Germany and France propose a 500-billion-euro credit program for the EU's economic recovery after the Corona crisis, and the European Commission raises it to 750 billion euros. Then there are the four "thrifts" Austria, the Netherlands, Denmark and Sweden, for whom all of this is going much too far. The online citizens' dialogue on the future of the EU after Corona could not have been more exciting or more to the point. The Europa Union Deutschland e.V., the regional association of Saxony-Anhalt and the JEF Saxony-Anhalt had jointly invited the public to attend on May 27 as part of the citizens' dialogue series "Europe - We need to talk!
With the European lawyer René Repasi and the Saxony-Anhalt MEP Sven Schulze, two proven European experts answered the questions of the participants from all over Germany for an hour and a half.
The advantage of the reconstruction program, he said, was above all that there would be no conditionality, i.e., demands for structural reforms. In the past, such demands had often led to member states making their healthcare systems more market-based, for example, with the result that hospital beds had been cut that would now be lacking in the Corona crisis.
On the downside, Schulze countered, many states see the program's provision for debt by 2058. He believes it is unlikely that the European Parliament will approve the proposed reconstruction program without any changes to its current form. The interests of the member states are too different for that, he said. He assumes a compromise compared to the Commission proposal in order to adopt the reconstruction program. After all, everyone would want to get out of the crisis quickly.
Schulze: "The task of the European Union is to bring Europe forward again in the next few years." The parliament has an outstanding role to play in this, the politician stressed in response to a question about the role of the European Parliament after the Corona crisis.
The crisis had shown that it was necessary to further deepen European integration. This includes economic and fiscal policy, Repasi said. Even independently of Corona, 50 percent of the aid approved by the European Commission is currently granted in Germany. A divergence of the Union on the basis of differing financial strength was therefore imminent if efforts for a common economic policy were not strengthened, he said. In line with this, one participant asked about the conference on the future of Europe and how it would proceed. Under the new conditions, this would be carried out with new formats. On the other hand, the basic questions connected with the conference and which had led to its initiation had not changed, which is why the conference as such must be maintained, according to the unanimous opinion of the speakers.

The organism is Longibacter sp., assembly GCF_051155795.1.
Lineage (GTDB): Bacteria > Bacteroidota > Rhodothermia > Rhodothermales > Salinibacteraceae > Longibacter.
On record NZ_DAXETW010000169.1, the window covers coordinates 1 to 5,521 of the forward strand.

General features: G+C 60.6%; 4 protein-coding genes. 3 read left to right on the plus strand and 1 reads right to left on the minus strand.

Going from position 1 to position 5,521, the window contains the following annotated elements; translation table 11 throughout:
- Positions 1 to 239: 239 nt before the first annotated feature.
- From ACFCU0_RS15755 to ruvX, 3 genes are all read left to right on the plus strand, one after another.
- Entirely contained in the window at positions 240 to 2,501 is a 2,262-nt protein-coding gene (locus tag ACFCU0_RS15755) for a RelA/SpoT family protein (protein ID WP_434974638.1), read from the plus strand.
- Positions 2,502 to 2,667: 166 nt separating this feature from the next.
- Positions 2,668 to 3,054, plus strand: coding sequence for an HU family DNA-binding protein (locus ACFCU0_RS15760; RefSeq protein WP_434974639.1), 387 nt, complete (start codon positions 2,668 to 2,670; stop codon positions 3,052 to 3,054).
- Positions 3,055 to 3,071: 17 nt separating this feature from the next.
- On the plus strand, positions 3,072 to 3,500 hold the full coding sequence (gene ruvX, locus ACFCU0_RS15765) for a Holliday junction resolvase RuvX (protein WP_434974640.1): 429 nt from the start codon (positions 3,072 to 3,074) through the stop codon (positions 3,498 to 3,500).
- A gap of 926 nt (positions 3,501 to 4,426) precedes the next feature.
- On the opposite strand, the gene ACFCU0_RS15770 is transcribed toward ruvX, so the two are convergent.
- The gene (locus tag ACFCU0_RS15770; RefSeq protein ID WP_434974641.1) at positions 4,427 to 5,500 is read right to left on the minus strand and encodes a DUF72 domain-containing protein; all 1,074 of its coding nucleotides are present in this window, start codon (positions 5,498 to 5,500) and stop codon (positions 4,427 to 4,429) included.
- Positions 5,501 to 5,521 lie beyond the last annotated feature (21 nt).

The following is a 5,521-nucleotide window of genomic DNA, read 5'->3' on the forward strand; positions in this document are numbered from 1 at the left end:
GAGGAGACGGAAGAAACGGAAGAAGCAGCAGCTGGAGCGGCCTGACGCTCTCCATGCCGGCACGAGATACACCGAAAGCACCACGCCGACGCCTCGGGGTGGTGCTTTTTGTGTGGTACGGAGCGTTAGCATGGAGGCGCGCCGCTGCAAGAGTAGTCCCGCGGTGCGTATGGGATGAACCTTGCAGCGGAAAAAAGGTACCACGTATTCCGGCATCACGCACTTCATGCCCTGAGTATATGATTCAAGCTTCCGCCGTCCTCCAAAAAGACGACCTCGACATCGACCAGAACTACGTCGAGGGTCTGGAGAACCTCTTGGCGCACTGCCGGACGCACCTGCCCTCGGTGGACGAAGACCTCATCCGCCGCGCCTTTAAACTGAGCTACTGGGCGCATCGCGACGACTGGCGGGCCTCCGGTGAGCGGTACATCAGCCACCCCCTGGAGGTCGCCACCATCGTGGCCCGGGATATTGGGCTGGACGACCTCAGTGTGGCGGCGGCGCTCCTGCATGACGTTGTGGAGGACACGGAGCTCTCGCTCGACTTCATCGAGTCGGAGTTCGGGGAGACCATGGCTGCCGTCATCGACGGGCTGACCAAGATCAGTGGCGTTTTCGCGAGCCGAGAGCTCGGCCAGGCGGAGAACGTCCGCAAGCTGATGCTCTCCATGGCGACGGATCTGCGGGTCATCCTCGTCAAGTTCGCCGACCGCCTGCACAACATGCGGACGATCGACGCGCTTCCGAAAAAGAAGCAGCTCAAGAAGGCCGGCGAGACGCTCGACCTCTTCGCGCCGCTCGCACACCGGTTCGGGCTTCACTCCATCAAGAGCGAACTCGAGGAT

Also discussed was the ruling of the German Constitutional Court on the bond purchases of the European Central Bank, which at least partially calls them into question and also limits the competences of the European Court of Justice. Although Repasi was critical of the ruling, the constitutional lawyer was nevertheless able to take something positive from it: "A reform of the European treaties is necessary." Political actors would have to join forces and find a political solution. However, one participant in the online discussion also raised the question of how common positions could generally be reached in the EU, given that there were so many particular interests of the member states. One answer to this question was obvious: to strengthen people's sense of community and bring them together even more.
In this context, one participant appreciated the format of webinars and online conferences, which have an opportunity for greater participation than localized face-to-face events. The Corona crisis has caused the importance of online meetings to rise, Schulze responded. "After the crisis, there will be more online events than before, although their number will not remain at the current level," Sven Schulze predicted.
"You can grow from any crisis," was René Repasi's summary. Webinars would be part of that, and they have become very important for exchange.